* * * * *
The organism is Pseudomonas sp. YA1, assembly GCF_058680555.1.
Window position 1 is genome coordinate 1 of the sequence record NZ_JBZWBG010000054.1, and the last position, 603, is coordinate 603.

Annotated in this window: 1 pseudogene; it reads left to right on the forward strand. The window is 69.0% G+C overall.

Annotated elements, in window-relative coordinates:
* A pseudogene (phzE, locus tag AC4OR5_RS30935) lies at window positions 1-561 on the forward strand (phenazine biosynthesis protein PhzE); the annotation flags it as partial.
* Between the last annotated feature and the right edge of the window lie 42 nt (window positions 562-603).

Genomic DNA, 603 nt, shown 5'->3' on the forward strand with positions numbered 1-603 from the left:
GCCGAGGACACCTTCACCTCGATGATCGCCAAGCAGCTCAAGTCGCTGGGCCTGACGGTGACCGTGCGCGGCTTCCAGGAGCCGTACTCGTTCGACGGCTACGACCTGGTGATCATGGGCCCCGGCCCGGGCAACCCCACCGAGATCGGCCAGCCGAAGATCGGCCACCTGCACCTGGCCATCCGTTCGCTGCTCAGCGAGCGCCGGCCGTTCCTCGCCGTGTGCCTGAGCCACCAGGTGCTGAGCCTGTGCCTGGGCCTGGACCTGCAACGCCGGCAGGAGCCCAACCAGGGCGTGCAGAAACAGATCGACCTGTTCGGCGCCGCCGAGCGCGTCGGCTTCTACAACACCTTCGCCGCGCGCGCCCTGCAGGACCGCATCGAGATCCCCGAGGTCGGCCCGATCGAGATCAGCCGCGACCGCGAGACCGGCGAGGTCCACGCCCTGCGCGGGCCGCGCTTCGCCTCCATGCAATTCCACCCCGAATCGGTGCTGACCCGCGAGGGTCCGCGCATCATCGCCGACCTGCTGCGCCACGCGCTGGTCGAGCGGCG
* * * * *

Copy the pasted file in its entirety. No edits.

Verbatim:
The organism is Pseudomonas sp. YA1, assembly GCF_058680555.1.
Window position 1 is genome coordinate 1 of the sequence record NZ_JBZWBG010000054.1, and the last position, 603, is coordinate 603.

Annotated in this window: 1 pseudogene; it reads left to right on the forward strand. The window is 69.0% G+C overall.

Annotated elements, in window-relative coordinates:
* A pseudogene (phzE, locus tag AC4OR5_RS30935) lies at window positions 1-561 on the forward strand (phenazine biosynthesis protein PhzE); the annotation flags it as partial.
* Between the last annotated feature and the right edge of the window lie 42 nt (window positions 562-603).

Genomic DNA, 603 nt, shown 5'->3' on the forward strand with positions numbered 1-603 from the left:
GCCGAGGACACCTTCACCTCGATGATCGCCAAGCAGCTCAAGTCGCTGGGCCTGACGGTGACCGTGCGCGGCTTCCAGGAGCCGTACTCGTTCGACGGCTACGACCTGGTGATCATGGGCCCCGGCCCGGGCAACCCCACCGAGATCGGCCAGCCGAAGATCGGCCACCTGCACCTGGCCATCCGTTCGCTGCTCAGCGAGCGCCGGCCGTTCCTCGCCGTGTGCCTGAGCCACCAGGTGCTGAGCCTGTGCCTGGGCCTGGACCTGCAACGCCGGCAGGAGCCCAACCAGGGCGTGCAGAAACAGATCGACCTGTTCGGCGCCGCCGAGCGCGTCGGCTTCTACAACACCTTCGCCGCGCGCGCCCTGCAGGACCGCATCGAGATCCCCGAGGTCGGCCCGATCGAGATCAGCCGCGACCGCGAGACCGGCGAGGTCCACGCCCTGCGCGGGCCGCGCTTCGCCTCCATGCAATTCCACCCCGAATCGGTGCTGACCCGCGAGGGTCCGCGCATCATCGCCGACCTGCTGCGCCACGCGCTGGTCGAGCGGCG